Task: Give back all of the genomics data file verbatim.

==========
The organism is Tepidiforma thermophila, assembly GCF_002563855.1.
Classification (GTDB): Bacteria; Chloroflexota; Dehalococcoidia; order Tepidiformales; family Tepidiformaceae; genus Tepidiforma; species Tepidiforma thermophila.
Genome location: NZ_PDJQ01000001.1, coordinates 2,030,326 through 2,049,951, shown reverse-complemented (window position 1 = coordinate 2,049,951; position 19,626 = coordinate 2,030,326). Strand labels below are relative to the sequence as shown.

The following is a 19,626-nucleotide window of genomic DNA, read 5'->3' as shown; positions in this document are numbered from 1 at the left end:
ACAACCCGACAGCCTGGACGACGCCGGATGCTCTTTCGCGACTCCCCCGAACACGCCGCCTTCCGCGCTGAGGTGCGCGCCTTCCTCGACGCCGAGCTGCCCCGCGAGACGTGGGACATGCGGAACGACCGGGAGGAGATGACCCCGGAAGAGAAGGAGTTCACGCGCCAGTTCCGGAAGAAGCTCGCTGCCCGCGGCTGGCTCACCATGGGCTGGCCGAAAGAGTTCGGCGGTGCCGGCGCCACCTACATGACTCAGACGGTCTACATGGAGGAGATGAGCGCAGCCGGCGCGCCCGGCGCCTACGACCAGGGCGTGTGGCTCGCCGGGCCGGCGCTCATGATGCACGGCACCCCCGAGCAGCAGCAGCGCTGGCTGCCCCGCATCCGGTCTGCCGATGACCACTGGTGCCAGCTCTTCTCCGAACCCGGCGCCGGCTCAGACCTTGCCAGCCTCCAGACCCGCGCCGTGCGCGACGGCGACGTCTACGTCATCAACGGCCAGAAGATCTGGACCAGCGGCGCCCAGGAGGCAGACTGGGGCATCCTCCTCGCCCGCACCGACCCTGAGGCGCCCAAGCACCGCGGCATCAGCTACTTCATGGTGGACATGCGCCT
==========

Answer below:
The organism is Tepidiforma thermophila, assembly GCF_002563855.1.
Classification (GTDB): Bacteria; Chloroflexota; Dehalococcoidia; order Tepidiformales; family Tepidiformaceae; genus Tepidiforma; species Tepidiforma thermophila.
Genome location: NZ_PDJQ01000001.1, coordinates 2,030,326 through 2,049,951, shown reverse-complemented (window position 1 = coordinate 2,049,951; position 19,626 = coordinate 2,030,326). Strand labels below are relative to the sequence as shown.

The following is a 19,626-nucleotide window of genomic DNA, read 5'->3' as shown; positions in this document are numbered from 1 at the left end:
ACAACCCGACAGCCTGGACGACGCCGGATGCTCTTTCGCGACTCCCCCGAACACGCCGCCTTCCGCGCTGAGGTGCGCGCCTTCCTCGACGCCGAGCTGCCCCGCGAGACGTGGGACATGCGGAACGACCGGGAGGAGATGACCCCGGAAGAGAAGGAGTTCACGCGCCAGTTCCGGAAGAAGCTCGCTGCCCGCGGCTGGCTCACCATGGGCTGGCCGAAAGAGTTCGGCGGTGCCGGCGCCACCTACATGACTCAGACGGTCTACATGGAGGAGATGAGCGCAGCCGGCGCGCCCGGCGCCTACGACCAGGGCGTGTGGCTCGCCGGGCCGGCGCTCATGATGCACGGCACCCCCGAGCAGCAGCAGCGCTGGCTGCCCCGCATCCGGTCTGCCGATGACCACTGGTGCCAGCTCTTCTCCGAACCCGGCGCCGGCTCAGACCTTGCCAGCCTCCAGACCCGCGCCGTGCGCGACGGCGACGTCTACGTCATCAACGGCCAGAAGATCTGGACCAGCGGCGCCCAGGAGGCAGACTGGGGCATCCTCCTCGCCCGCACCGACCCTGAGGCGCCCAAGCACCGCGGCATCAGCTACTTCATGGTGGACATGCGCCT